Another question may be: Should I put my brand at the beginning of my title?
If people aren’t directly searching for your brand name, then no. We suggest that sellers do not put their brand name in the title (for most products). In Amazon’s Quick Start Style Guide, the title guidelines state, “Do not include information about yourself or your company. If you own the brand, put your brand information in the brand field.”
Obviously, plenty of sellers are putting their brand names in their titles without consequence. But here at Viral Launch, we would rather use those characters for an additional keyword or two, especially when customers are not searching for that specific brand. Amazon shoppers want a high-quality product at a low price, and brand is usually disregarded. But that’s the beauty of Amazon – anyone can sell, even with an unknown name!
With an unoptimized title, you are missing out on literally thousands of shoppers who are looking for your product.
Yes, a shorter title may look cleaner and soothe your OCD, but you cannot afford to miss out on those sales opportunities! Optimizing your title is step one to taking your private label business to the next level.
Your goal should be to master this aspect of your listing, integrating keywords both big and small. Set yourself up for success from the beginning with a reader-friendly, keyword-rich title that puts you in a position to SELL.
Here at Viral Launch, we’ve run over 13,000 launches. We’ve harnessed the knowledge learned from that data to become experts at building incredible listings. Sure, you could read all the blog posts. You could listen to all the podcasts. You could go to all the conferences and listen to all of the gurus. But you cannot match this kind of experience with these kinds of results.
We’d love to help you take your private label business to the next level with a fully-optimized listing and a title that will increase your sales potential. While anyone can use these tools to cover the basics of Amazon listing optimization, you can always use a recommended Amazon product listing service to optimize your listing!
We’d love to hear your thoughts, so please feel free to comment below!
“67% of consumers consider image quality “very important” when making a purchase online” -BigCommerce.
Searching through products on Amazon is a highly visual experience. Try shopping with your eyes closed…kinda difficult. That is a little extreme, but imagine if there were no images, just text. Would you feel comfortable making a purchase without knowing what the item looks like? When scrolling through search results, customers are looking at your product images quickly judging whether or not the product is exactly what they are looking for. They are paying attention to how the product makes them feel, and depending on the item, what others will think about the product.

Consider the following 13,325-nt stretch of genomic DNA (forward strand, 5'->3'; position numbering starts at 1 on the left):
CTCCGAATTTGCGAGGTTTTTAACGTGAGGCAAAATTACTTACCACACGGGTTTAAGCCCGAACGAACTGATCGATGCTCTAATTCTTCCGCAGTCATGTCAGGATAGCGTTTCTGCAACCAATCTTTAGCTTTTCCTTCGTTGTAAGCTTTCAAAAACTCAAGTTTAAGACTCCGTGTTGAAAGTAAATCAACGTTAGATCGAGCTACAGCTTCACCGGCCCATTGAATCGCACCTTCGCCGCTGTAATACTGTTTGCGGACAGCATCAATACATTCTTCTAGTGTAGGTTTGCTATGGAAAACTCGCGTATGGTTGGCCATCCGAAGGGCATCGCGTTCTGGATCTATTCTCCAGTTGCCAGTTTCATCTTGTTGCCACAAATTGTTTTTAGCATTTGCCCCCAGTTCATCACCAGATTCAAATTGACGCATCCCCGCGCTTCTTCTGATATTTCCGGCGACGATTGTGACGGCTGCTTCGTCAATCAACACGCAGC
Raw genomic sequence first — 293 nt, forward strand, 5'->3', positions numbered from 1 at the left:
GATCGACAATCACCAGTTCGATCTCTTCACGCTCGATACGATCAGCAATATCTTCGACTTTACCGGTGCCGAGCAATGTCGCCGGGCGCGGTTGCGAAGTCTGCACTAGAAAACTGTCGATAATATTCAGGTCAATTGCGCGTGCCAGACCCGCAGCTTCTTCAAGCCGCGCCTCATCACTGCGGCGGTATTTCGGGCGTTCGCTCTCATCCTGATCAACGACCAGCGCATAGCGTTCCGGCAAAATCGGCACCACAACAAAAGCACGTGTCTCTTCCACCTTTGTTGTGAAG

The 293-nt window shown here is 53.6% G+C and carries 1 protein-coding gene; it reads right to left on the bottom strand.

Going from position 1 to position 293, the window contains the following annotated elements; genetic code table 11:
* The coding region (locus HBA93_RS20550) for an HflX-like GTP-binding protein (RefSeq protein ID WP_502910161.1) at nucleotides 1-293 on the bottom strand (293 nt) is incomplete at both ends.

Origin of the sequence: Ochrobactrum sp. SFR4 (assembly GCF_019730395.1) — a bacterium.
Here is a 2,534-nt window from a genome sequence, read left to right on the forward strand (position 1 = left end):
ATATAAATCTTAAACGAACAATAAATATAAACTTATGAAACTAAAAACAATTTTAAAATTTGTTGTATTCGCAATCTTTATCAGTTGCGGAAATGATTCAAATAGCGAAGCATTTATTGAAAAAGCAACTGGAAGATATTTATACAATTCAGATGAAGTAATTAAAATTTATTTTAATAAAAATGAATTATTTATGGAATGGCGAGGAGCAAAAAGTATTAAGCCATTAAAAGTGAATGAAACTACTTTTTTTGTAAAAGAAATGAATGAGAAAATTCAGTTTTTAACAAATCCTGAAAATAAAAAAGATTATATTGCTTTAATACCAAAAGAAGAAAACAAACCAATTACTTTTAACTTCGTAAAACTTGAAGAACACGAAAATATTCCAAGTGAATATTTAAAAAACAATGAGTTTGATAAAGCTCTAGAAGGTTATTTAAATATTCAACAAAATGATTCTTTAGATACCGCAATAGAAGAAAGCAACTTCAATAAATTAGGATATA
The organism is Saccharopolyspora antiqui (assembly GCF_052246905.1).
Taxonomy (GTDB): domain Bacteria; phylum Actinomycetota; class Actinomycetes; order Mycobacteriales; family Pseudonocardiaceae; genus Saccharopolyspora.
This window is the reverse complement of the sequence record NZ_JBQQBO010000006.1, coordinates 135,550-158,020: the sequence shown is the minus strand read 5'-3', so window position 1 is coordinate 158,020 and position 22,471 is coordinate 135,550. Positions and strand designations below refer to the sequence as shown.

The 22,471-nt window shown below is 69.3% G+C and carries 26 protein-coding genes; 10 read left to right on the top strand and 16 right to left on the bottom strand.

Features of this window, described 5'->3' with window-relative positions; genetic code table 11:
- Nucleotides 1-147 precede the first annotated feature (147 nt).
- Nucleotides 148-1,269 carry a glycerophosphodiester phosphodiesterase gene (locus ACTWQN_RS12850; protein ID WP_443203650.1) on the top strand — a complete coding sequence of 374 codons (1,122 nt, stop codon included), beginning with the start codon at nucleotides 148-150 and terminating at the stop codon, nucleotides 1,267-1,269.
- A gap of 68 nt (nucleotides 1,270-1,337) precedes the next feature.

Here is an example:
How does this product’s images make you feel? When looking at the photos are you convinced this product is going to make your home more “homey”? Is it going to add to the ambience you are searching for?
What if you were scrolling and then saw this product? Based solely on these photos which product would you buy? At the very least, which are you more likely to click on to find out more about?
You are losing out on serious sales if a competitor’s product appears to:
Be more attractive
Better satisfy the customer’s need(s).
Be of a higher quality
These are all obtainable simply through high quality product photography.
Why We HAD To Begin Offering Product Photography
The reason we HAD to begin offering product photography is because we are seeing so many of our customers hit page 1 for their main keywords, but they were being devoured by their competitors because they didn’t have a listing that was ready to convert. Their photos and aesthetics were sub-par and could not compete against the well converting products that already had an established footing. The days of throwing up mediocre photos and being able to generate tons of sales are over. Why? Because competition has pushed the market to demand better design, aesthetics, listings, etc.
Once we noticed the dramatic increase in sales our clients achieved by improving their photos, offering product photography became one of our top suggestions. The problem was, sellers would find “professional photographers” to shoot their products and come back to us with photos that were of the same poor inconsistent quality. This happened over and over. So we knew we had to take matters into our own hands to help our clients overcome their competition and see true success in the market. We have spent countless hours researching and developing our photography services to help you drive more clicks and sales, while improving your customer’s experience. The results have been incredible.
We are hyper-focused on helping entrepreneurs grow their businesses. Breathtaking Amazon product photography is one tool you MUST have in order to reach new heights of success now and in the future.
To help you improve sales and upgrade your product’s photos, we have a 55% off discount lasting only 24 hours!
Please take advantage of this deal. Not for our sake, but for yours. At this price, it’s not a money maker for us. Images are so important, and we really want to help you move your sales forward with an upgrade to your listing!
We will be back tomorrow with another great deal!
Wishing you the best in your entrepreneurial endeavors!